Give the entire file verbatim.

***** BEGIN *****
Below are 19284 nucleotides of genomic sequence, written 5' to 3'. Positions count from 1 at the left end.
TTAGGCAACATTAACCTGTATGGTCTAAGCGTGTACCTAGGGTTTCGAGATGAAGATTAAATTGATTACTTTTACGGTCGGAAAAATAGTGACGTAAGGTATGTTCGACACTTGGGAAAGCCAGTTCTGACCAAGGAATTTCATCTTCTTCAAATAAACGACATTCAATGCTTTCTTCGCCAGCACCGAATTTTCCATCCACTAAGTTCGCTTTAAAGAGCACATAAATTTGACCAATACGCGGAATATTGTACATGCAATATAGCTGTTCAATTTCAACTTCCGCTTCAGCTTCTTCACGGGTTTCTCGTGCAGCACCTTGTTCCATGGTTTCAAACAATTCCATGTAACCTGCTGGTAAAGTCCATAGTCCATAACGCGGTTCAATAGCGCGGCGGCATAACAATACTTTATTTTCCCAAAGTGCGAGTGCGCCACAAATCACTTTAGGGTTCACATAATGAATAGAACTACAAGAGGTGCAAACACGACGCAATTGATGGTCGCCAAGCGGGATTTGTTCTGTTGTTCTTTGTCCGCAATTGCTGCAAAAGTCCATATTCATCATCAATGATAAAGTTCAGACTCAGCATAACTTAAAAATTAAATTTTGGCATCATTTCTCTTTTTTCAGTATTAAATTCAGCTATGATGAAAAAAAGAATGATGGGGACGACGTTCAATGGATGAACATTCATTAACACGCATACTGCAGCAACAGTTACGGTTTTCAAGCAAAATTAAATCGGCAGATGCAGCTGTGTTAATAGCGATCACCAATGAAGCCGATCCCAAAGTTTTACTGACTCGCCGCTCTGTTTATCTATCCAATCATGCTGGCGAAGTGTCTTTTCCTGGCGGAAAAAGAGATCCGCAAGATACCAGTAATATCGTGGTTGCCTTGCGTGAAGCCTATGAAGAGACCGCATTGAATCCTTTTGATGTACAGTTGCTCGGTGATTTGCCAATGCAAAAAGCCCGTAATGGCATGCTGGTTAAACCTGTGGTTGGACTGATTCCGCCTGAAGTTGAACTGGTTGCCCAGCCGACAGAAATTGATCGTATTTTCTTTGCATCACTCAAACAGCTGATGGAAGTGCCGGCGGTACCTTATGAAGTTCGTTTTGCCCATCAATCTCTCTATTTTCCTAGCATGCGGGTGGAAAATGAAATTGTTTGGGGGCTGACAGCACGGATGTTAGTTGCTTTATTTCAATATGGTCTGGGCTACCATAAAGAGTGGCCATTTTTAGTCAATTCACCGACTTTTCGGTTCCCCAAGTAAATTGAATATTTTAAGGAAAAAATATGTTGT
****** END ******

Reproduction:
Below are 19284 nucleotides of genomic sequence, written 5' to 3'. Positions count from 1 at the left end.
TTAGGCAACATTAACCTGTATGGTCTAAGCGTGTACCTAGGGTTTCGAGATGAAGATTAAATTGATTACTTTTACGGTCGGAAAAATAGTGACGTAAGGTATGTTCGACACTTGGGAAAGCCAGTTCTGACCAAGGAATTTCATCTTCTTCAAATAAACGACATTCAATGCTTTCTTCGCCAGCACCGAATTTTCCATCCACTAAGTTCGCTTTAAAGAGCACATAAATTTGACCAATACGCGGAATATTGTACATGCAATATAGCTGTTCAATTTCAACTTCCGCTTCAGCTTCTTCACGGGTTTCTCGTGCAGCACCTTGTTCCATGGTTTCAAACAATTCCATGTAACCTGCTGGTAAAGTCCATAGTCCATAACGCGGTTCAATAGCGCGGCGGCATAACAATACTTTATTTTCCCAAAGTGCGAGTGCGCCACAAATCACTTTAGGGTTCACATAATGAATAGAACTACAAGAGGTGCAAACACGACGCAATTGATGGTCGCCAAGCGGGATTTGTTCTGTTGTTCTTTGTCCGCAATTGCTGCAAAAGTCCATATTCATCATCAATGATAAAGTTCAGACTCAGCATAACTTAAAAATTAAATTTTGGCATCATTTCTCTTTTTTCAGTATTAAATTCAGCTATGATGAAAAAAAGAATGATGGGGACGACGTTCAATGGATGAACATTCATTAACACGCATACTGCAGCAACAGTTACGGTTTTCAAGCAAAATTAAATCGGCAGATGCAGCTGTGTTAATAGCGATCACCAATGAAGCCGATCCCAAAGTTTTACTGACTCGCCGCTCTGTTTATCTATCCAATCATGCTGGCGAAGTGTCTTTTCCTGGCGGAAAAAGAGATCCGCAAGATACCAGTAATATCGTGGTTGCCTTGCGTGAAGCCTATGAAGAGACCGCATTGAATCCTTTTGATGTACAGTTGCTCGGTGATTTGCCAATGCAAAAAGCCCGTAATGGCATGCTGGTTAAACCTGTGGTTGGACTGATTCCGCCTGAAGTTGAACTGGTTGCCCAGCCGACAGAAATTGATCGTATTTTCTTTGCATCACTCAAACAGCTGATGGAAGTGCCGGCGGTACCTTATGAAGTTCGTTTTGCCCATCAATCTCTCTATTTTCCTAGCATGCGGGTGGAAAATGAAATTGTTTGGGGGCTGACAGCACGGATGTTAGTTGCTTTATTTCAATATGGTCTGGGCTACCATAAAGAGTGGCCATTTTTAGTCAATTCACCGACTTTTCGGTTCCCCAAGTAAATTGAATATTTTAAGGAAAAAATATGTTGT